Friday, January 29, 2016

"THE FORBIDDEN KINGDOM" (2008) Review



"THE FORBIDDEN KINGDOM" (2008) Review

Set in present time South Boston and Ancient China, "THE FORBIDDEN KINGDOM" is a martial-arts/fantasy film that was directed by Rob Minkoff. The movie also co-starred two of the most famous names in the martial-arts genre – Jackie Chan and Jet Li. The movie is basically about a South Boston teenage fan of Hong Kong kung fu films, who is transported back in time to Ancient China via a magical staff. There, he must undertake a quest to free the fabled warrior Sun Wukong aka "The Monkey King".

In a nutshell, "THE FORBIDDEN KINGDOM" is an entertaining action film with strong fantasy and comedy elements. Our two martial arts stars portray Lu Yan – the Drunken Immortal (Jackie Chan) and The Silent Monk (Jet Li), who help Boston teenager Jason Williams (Michael Angarano) free Sun Wukong (also Jet Li) from the clutches of an evil immortal called the Jade Warlord (Collin Chou). 

"THE FORBIDDEN KINGDOM" is not perfect. To be frank, I only two complaints about the movie. One, the editing by Eric Strand seemed rather choppy. There were moments when the movie lacked a smooth segue from one scene to another. And two, I found the backstory for Jason’s character rather clichéd. It seemed straight out of the rulebook for typical teen angst films that started with 1979’s "MY BODYGUARD". You know what I am referring to - shy geeky adolescent who is terrorized by the local bully, has profound experiences before successfully confronting bully in the last reel. Come to think of it, I saw something similar in the 2007 fantasy-comedy, "STARDUST".

Despite the above-mentioned flaws, "THE FORBIDDEN KINGDOM" is an entertaining movie. Jackie Chan and Jet Li proved that despite their different styles and approaches to the martial arts genre, they could generate screen chemistry together. Michael Angarano is perfectly disarming and funny as the Boston teen who finds himself in an unfamiliar world. Portraying his potential love interest is Liu Yi Fei as Golden Sparrow, a young female orphan who seeks vengeance against the main villain. Speaking of villains, both Collin Chou (the Jade Warlord) and Li Bingbing (Ni-Chang, the White-Haired Assassin) provided a solid villainous challenge to the four heroes.

On the surface, "THE FORBIDDEN KINGDOM" provides solid entertainment and martial arts action. However, I must commend on two matters. One, I really enjoyed the superb fight sequence between the two martial arts stars – Chan and Li. Whatever expectation I had about their fight, the two stars and fight choreographer Yuen Woo-ping more than fulfilled it. I have not enjoyed such a fight scene since Jet Li’s fight with Donnie Yen in "HERO" or the two Michelle Yeoh/Zhang Yi fight sequences in"CROUCHING TIGER, HIDDEN DRAGON". I would also like to point out the film’s cinematography shot by Peter Pau. The various landscapes of Ancient China, whether the characters are in the tropics, the forests, the desert or in the mountain regions, are exquisite.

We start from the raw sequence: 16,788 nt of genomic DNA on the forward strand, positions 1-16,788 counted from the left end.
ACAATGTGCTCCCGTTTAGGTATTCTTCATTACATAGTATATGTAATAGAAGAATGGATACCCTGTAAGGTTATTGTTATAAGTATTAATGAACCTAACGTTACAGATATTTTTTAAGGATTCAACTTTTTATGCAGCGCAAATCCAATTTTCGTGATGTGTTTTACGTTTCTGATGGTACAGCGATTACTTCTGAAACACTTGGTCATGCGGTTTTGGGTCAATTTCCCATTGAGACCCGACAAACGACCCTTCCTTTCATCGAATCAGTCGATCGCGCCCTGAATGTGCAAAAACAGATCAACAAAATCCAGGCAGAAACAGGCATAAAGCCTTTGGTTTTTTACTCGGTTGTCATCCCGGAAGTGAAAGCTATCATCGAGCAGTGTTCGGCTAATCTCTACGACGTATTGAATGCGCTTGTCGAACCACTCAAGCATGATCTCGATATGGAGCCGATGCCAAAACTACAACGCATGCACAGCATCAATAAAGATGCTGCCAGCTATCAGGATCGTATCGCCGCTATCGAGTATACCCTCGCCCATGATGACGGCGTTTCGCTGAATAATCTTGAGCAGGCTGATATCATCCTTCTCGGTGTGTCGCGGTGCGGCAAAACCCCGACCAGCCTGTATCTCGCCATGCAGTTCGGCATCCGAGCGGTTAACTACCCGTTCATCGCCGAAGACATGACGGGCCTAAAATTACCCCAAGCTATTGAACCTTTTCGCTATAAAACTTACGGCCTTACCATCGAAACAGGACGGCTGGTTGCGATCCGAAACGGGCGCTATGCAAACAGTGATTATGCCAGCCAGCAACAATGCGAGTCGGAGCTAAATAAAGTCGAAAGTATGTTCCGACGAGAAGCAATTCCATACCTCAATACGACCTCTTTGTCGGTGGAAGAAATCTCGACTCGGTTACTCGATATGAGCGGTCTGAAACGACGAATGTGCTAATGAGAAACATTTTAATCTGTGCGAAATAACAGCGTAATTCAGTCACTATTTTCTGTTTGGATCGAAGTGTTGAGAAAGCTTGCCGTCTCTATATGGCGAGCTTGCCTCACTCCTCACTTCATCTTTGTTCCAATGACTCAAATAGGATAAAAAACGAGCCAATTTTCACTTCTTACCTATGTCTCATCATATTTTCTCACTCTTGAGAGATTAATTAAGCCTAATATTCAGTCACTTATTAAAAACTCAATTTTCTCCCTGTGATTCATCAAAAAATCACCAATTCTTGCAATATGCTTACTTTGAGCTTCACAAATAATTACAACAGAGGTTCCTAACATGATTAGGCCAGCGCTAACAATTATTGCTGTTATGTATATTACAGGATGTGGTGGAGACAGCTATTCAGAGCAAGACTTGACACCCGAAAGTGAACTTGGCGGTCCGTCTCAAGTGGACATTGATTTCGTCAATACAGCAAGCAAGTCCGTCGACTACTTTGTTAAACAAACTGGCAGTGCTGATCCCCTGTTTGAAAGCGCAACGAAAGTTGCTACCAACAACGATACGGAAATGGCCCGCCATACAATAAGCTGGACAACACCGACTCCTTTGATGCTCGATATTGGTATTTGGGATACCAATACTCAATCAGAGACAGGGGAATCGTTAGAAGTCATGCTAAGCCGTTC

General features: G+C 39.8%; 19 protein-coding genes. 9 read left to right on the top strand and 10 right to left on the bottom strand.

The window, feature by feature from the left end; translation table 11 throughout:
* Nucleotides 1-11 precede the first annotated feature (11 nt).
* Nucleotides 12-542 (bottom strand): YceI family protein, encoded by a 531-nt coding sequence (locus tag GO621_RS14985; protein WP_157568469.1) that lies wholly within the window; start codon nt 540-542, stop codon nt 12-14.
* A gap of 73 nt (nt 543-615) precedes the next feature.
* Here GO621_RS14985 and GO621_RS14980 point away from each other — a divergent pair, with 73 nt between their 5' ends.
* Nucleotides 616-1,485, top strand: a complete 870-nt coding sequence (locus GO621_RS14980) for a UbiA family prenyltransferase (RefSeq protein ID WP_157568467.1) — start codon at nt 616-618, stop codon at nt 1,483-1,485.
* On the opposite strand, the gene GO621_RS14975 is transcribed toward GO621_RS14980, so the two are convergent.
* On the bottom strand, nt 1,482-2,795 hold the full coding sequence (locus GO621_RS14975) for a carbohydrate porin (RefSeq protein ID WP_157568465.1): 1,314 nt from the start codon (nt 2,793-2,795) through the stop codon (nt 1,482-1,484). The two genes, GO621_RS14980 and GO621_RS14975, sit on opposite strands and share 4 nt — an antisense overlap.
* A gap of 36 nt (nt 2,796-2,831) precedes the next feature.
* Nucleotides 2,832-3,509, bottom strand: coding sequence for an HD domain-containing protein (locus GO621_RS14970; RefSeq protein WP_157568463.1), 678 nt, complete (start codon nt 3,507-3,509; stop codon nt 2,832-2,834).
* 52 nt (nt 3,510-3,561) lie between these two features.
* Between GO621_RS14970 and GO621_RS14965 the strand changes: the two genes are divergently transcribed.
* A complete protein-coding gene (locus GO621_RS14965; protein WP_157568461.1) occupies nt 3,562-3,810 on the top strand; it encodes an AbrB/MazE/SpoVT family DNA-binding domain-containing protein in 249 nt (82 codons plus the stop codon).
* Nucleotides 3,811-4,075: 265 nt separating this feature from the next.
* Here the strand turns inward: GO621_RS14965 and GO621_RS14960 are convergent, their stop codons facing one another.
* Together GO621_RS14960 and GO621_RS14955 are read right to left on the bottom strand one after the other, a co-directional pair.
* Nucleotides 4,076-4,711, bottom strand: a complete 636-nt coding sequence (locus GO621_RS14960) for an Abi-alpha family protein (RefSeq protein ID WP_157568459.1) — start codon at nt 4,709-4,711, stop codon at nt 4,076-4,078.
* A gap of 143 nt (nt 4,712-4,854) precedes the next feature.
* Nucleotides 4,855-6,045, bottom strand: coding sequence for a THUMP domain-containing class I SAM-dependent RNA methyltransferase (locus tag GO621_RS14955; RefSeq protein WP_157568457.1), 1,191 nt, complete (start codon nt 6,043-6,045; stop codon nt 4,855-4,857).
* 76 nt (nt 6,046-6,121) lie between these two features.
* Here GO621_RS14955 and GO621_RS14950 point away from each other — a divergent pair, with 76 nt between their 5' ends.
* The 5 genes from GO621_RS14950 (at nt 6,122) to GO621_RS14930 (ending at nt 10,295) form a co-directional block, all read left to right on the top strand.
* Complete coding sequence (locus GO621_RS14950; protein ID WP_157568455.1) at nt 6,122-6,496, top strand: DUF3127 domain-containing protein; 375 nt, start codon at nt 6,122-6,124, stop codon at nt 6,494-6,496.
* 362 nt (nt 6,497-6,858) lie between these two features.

In short, "THE FORBIDDEN KINGDOM" is an entertaining film filled with solid action, drama, comedy, and great cinematography. As long as you are not expecting another "CROUCHING TIGER, HIDDEN DRAGON" or "HOUSE OF THE FLYING DAGGERS", you will not be disappointed.

Sunday, January 24, 2016

"GODS AND GENERALS" (2003) Photo Gallery

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Below are images from "GODS AND GENERALS", the 2003 prequel to the 1993 movie, "GETTYSBURG".  Based upon  Jeff Shaara's 1996 novel; and written and directed by Ronald Maxwell, the movie starred Stephen Lang, Jeff Daniels and Robert Duvall: 

"GODS AND GENERALS" (2003) Photo Gallery




















































Saturday, January 16, 2016

"West to Laramie" [PG] - 2/4



Part 2 – The second part in a series of letters from a Philadelphia matron and her companion during their journey to the Pre-Civil War West.




"WEST TO LARAMIE"

Chapter 2


April 28, 1860

Mrs. Adelaide Middleton Taylor
231 Green Street
Philadelphia, Pa

Dear Addie,

Nearly twenty-four hours after you and Harold had deposited Patricia and myself aboard the train for New York City, we finally arrive in Chicago. Despite a delay in Princeton, we managed to make our connecting train for Chicago in time. The basket of food that you had insisted upon giving to me proved to be most fortuitous. 

The trip to Chicago provided no complications, I am happy to say – aside from the boorish behavior of our conductor. An unpleasant man with a sour face, the conductor had insisted that Patricia leave the first-class coach and sit in the car reserved for colored passengers. Patricia became irritated by his manner and an argument ensued between the two. I must say that man conducted himself in the most ridiculous manner! At least Patricia did not carry on like some hysterical child. I had firmly insisted that she stay with me, claiming I would require her services at all time. I doubt that the conductor believed me, but he had no proof to doubt my word. Patricia remained in my company throughout the entire trip. The conductor obviously must have been the type who was too cowardly to make further scenes. Especially with a white woman.

The basket of food proved to be more than fortuitous. It was God-sent. Both Patricia and I discovered in Pittsburg how atrocious the food served in these railway dining depots can be. One bite of a smoked sausage had sent us both scurrying back to the train for your basket.